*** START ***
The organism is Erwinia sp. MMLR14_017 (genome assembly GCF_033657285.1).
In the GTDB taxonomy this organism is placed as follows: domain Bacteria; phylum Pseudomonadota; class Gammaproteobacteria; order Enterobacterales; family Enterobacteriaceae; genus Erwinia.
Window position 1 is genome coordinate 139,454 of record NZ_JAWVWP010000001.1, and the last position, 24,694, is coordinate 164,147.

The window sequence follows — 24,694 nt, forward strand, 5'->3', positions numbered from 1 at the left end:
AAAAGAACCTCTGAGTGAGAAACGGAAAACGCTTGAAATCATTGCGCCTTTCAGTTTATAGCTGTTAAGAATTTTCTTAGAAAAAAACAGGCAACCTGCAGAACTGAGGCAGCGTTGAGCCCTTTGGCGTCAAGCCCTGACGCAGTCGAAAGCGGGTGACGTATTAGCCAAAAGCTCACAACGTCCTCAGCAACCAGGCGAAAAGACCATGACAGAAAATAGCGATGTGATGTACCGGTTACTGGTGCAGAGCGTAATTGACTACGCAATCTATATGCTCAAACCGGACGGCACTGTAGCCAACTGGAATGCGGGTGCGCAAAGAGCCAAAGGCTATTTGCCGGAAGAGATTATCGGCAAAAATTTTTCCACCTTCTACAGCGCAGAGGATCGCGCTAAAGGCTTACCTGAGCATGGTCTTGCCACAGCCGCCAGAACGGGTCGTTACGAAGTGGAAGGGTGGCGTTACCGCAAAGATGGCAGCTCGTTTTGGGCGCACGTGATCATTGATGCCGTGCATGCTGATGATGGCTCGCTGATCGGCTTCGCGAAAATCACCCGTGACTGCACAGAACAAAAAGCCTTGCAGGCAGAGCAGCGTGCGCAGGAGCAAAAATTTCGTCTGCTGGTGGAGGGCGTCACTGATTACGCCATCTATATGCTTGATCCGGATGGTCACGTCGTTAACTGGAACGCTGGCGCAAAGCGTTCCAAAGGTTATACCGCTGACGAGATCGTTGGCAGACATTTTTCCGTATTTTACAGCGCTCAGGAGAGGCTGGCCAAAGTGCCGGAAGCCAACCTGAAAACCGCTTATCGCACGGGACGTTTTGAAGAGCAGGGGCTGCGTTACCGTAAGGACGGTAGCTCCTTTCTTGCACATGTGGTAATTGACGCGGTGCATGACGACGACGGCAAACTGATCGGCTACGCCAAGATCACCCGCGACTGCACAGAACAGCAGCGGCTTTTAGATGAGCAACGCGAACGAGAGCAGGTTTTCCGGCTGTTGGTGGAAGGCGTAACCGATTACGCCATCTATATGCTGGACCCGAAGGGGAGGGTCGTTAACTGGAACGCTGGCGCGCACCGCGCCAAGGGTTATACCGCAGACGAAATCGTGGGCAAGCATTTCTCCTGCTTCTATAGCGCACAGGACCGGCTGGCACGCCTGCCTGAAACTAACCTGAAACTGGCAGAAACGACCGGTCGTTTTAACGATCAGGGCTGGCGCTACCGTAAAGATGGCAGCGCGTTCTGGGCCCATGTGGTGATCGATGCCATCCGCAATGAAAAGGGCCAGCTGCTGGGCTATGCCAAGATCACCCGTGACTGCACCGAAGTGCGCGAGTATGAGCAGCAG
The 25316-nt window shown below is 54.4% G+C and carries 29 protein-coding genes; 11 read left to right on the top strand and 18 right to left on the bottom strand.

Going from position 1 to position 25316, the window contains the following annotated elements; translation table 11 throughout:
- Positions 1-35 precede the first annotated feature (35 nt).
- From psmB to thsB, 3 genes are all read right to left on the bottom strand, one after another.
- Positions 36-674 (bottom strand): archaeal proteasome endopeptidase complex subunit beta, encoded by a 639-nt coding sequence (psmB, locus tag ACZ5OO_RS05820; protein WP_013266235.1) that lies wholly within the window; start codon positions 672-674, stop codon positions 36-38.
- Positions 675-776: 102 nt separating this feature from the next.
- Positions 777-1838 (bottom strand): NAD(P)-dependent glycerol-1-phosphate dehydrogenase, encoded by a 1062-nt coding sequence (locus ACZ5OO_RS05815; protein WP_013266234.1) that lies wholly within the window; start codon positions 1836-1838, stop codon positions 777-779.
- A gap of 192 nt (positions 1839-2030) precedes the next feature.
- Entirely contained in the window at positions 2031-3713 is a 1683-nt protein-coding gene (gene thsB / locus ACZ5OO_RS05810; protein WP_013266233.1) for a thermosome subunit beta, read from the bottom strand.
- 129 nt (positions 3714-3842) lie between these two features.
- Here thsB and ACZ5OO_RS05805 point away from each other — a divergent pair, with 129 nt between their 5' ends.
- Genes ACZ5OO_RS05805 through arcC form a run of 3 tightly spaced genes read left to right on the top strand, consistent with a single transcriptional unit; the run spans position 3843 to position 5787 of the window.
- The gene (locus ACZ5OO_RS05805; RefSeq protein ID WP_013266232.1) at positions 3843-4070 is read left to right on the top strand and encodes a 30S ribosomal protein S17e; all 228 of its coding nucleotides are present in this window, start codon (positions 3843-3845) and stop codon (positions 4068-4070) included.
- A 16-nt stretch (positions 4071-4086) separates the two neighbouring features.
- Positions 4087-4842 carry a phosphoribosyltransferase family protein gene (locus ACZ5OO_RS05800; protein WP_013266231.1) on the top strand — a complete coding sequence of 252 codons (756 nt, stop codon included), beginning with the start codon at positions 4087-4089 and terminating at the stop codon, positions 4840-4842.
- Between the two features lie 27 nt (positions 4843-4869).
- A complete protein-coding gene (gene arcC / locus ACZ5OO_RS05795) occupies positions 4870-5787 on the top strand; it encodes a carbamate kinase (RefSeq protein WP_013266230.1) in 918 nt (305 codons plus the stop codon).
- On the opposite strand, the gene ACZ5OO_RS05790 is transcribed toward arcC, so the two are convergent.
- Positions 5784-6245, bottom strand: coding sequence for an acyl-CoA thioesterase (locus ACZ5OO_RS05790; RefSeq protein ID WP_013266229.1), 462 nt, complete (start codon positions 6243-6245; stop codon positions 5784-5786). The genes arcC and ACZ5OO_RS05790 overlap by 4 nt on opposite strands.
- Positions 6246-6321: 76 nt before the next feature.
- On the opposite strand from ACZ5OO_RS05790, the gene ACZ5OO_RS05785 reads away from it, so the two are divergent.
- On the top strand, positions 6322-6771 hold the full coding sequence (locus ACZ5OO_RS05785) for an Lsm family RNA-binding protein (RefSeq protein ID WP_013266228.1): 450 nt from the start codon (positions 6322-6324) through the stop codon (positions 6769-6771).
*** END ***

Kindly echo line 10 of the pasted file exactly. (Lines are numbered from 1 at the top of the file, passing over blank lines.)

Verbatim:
- Positions 36-674 (bottom strand): archaeal proteasome endopeptidase complex subunit beta, encoded by a 639-nt coding sequence (psmB, locus tag ACZ5OO_RS05820; protein WP_013266235.1) that lies wholly within the window; start codon positions 672-674, stop codon positions 36-38.